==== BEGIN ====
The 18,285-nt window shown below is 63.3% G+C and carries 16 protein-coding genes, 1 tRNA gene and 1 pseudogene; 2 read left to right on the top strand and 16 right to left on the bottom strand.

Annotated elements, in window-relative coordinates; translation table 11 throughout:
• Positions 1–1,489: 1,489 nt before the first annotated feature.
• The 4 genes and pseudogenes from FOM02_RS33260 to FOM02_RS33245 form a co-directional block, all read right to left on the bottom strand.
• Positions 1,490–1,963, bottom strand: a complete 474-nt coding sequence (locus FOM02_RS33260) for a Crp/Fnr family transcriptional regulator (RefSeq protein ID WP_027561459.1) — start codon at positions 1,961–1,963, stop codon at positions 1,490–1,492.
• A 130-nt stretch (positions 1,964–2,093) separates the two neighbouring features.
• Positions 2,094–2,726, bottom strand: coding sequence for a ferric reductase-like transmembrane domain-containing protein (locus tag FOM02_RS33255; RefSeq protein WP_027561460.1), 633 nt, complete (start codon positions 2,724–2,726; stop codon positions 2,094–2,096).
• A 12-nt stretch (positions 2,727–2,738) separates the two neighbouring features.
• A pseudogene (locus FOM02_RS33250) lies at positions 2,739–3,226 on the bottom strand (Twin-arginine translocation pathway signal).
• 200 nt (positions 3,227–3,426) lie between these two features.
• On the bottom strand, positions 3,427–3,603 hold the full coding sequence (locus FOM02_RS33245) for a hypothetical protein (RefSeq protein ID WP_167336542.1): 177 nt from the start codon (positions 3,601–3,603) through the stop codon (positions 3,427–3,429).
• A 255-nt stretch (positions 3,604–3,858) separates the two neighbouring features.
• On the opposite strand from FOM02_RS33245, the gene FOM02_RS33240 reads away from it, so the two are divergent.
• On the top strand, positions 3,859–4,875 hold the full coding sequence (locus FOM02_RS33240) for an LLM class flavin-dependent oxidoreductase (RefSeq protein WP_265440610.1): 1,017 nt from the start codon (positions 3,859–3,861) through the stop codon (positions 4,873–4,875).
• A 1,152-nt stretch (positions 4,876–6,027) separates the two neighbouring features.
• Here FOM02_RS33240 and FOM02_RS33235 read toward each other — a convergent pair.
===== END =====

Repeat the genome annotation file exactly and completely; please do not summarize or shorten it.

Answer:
The 18,285-nt window shown below is 63.3% G+C and carries 16 protein-coding genes, 1 tRNA gene and 1 pseudogene; 2 read left to right on the top strand and 16 right to left on the bottom strand.

Annotated elements, in window-relative coordinates; translation table 11 throughout:
• Positions 1–1,489: 1,489 nt before the first annotated feature.
• The 4 genes and pseudogenes from FOM02_RS33260 to FOM02_RS33245 form a co-directional block, all read right to left on the bottom strand.
• Positions 1,490–1,963, bottom strand: a complete 474-nt coding sequence (locus FOM02_RS33260) for a Crp/Fnr family transcriptional regulator (RefSeq protein ID WP_027561459.1) — start codon at positions 1,961–1,963, stop codon at positions 1,490–1,492.
• A 130-nt stretch (positions 1,964–2,093) separates the two neighbouring features.
• Positions 2,094–2,726, bottom strand: coding sequence for a ferric reductase-like transmembrane domain-containing protein (locus tag FOM02_RS33255; RefSeq protein WP_027561460.1), 633 nt, complete (start codon positions 2,724–2,726; stop codon positions 2,094–2,096).
• A 12-nt stretch (positions 2,727–2,738) separates the two neighbouring features.
• A pseudogene (locus FOM02_RS33250) lies at positions 2,739–3,226 on the bottom strand (Twin-arginine translocation pathway signal).
• 200 nt (positions 3,227–3,426) lie between these two features.
• On the bottom strand, positions 3,427–3,603 hold the full coding sequence (locus FOM02_RS33245) for a hypothetical protein (RefSeq protein ID WP_167336542.1): 177 nt from the start codon (positions 3,601–3,603) through the stop codon (positions 3,427–3,429).
• A 255-nt stretch (positions 3,604–3,858) separates the two neighbouring features.
• On the opposite strand from FOM02_RS33245, the gene FOM02_RS33240 reads away from it, so the two are divergent.
• On the top strand, positions 3,859–4,875 hold the full coding sequence (locus FOM02_RS33240) for an LLM class flavin-dependent oxidoreductase (RefSeq protein WP_265440610.1): 1,017 nt from the start codon (positions 3,859–3,861) through the stop codon (positions 4,873–4,875).
• A 1,152-nt stretch (positions 4,876–6,027) separates the two neighbouring features.
• Here FOM02_RS33240 and FOM02_RS33235 read toward each other — a convergent pair.